In Depth

Catalonia independence: Can anything end the stand-off?

Regional government says it is under ‘state of siege’ as Spanish PM vows to block referendum

Employees of Indugraf Offset, a printing firm on the outskirts of the sleepy Catalonian town of Constanti (population 6,439), had to run a gauntlet of armed police officers to reach their workplace on Wednesday. Officers from the armed Civil Police searched workers’ cars and took down numberplates as they stood guard around the unassuming industrial estate.

The printer’s alleged offence? Printing voter lists for Catalonia’s independence referendum.

On Wednesday, Catalonia’s regional parliament voted to hold a binding referendum on 1 October, which could set the wheels in motion for the region to leave Spain.

The central government in Madrid - vehemently opposed to any such vote - scrambled into action and, on Thursday, secured a court order suspending all activity related to the referendum for the next five months while it rules on its constitutionality.

The spirit among the separatists remains defiant. Catalonian government spokesman Jordi Turull told Catalunya Radio that the Civil Guard officers staking out the printing firm were “wasting their time,” according to Barcelona daily La Vanguardia.

Turull then touched on the wider question which will determine the ultimate fate of the referendum - how far can the central government go to prevent it without further fanning the flames of separatism?

“What does the Civil Guard do? Someone should reflect on its role,” he said, accusing the central government of putting Catalonia as a “covert state of siege”. Turull predicted that heavy-handed use of the apparatus of state will bring “even more people out to vote” on 1 October.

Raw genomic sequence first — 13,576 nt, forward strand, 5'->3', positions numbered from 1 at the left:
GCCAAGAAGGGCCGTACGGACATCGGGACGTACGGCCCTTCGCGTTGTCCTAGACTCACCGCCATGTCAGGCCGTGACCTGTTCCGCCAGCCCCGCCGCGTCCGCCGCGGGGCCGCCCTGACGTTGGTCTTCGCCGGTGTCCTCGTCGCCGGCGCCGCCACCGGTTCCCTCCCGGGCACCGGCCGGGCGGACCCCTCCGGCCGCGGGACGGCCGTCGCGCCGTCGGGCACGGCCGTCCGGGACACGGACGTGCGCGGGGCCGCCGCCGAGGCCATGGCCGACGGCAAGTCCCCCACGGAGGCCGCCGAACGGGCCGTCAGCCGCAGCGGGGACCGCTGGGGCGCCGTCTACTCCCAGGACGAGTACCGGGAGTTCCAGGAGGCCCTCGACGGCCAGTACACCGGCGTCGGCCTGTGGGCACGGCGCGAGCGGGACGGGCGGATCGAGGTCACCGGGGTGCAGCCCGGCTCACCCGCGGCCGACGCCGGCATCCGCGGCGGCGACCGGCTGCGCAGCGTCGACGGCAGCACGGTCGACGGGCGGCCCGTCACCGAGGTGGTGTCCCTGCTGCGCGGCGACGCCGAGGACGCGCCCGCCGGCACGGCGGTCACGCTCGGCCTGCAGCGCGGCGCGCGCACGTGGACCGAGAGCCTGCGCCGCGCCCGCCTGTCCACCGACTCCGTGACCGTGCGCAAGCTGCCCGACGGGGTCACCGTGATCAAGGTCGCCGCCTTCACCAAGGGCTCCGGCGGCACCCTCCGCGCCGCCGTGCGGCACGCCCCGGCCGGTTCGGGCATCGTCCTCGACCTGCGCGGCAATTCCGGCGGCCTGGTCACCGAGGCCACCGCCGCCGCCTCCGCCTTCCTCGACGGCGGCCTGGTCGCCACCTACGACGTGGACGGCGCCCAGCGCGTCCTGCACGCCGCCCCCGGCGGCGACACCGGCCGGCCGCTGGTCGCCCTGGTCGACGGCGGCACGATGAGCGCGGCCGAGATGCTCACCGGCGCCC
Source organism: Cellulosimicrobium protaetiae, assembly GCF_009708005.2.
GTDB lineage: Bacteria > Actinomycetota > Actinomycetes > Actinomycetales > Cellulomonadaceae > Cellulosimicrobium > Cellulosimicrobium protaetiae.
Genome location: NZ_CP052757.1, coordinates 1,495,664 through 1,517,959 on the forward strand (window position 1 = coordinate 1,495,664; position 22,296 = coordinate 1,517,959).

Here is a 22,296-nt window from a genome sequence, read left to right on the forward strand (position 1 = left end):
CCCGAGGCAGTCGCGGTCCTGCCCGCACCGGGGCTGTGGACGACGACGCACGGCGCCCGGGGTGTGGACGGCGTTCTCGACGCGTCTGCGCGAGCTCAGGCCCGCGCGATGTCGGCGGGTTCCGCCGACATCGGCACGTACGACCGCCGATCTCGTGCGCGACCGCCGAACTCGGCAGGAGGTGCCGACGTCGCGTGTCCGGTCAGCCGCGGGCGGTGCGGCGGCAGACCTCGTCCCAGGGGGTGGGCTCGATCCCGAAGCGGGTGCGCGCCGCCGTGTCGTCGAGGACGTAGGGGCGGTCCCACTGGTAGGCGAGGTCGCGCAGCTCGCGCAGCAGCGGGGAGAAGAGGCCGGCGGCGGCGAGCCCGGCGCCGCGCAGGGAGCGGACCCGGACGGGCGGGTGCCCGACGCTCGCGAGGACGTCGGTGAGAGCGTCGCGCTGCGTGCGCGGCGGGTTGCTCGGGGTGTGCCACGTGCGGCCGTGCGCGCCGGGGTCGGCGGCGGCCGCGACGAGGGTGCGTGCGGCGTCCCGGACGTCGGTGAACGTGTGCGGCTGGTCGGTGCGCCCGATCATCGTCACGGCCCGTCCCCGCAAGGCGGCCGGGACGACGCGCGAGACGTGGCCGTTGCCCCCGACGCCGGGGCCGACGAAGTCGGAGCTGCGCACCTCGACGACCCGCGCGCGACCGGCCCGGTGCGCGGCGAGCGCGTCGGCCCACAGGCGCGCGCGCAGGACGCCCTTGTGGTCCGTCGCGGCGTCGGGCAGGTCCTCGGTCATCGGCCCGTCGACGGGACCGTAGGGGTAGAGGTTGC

Why now?

After decades of repression of minority cultures under General Franco’s regime, the constitution of 1978 enshrined the right to regional self-government as a cornerstone of the new democratic Spain.

Since then, Spain has operated under a system whereby regional governments can control areas like health, education and transport, while issues like tax and foreign affairs are determined by the central government.

“In recent years, however, this consensus has been called fundamentally into question,” says the New Statesman’s Brendan Simms and Montserrat Guiberneau.

In 2010, Catalan nationalists received a major boost when the Constitutional Court cut back some of the regional government’s powers. The ruling infuriated many Catalans, who saw the decision as a dangerous roll-back of their hard-won rights.

The recession of 2008-2016 exacerbated the tensions. Catalonia is Spain’s most prosperous region, with a GDP comparable to that of South Africa, and independence advocates argued that stagnation in the rest of the country was holding the region back.

Catalonia continues to contribute more to central government in tax revenue than it gets back, a galling economic reality that has attracted pragmatists as well as sentimentalists to the secessionist cause.

In 2014, 80% of voters backed an independent Catalan republic in a non-binding referendum, although critics were quick to point out that unionists had been urged to boycott the “illegal” vote.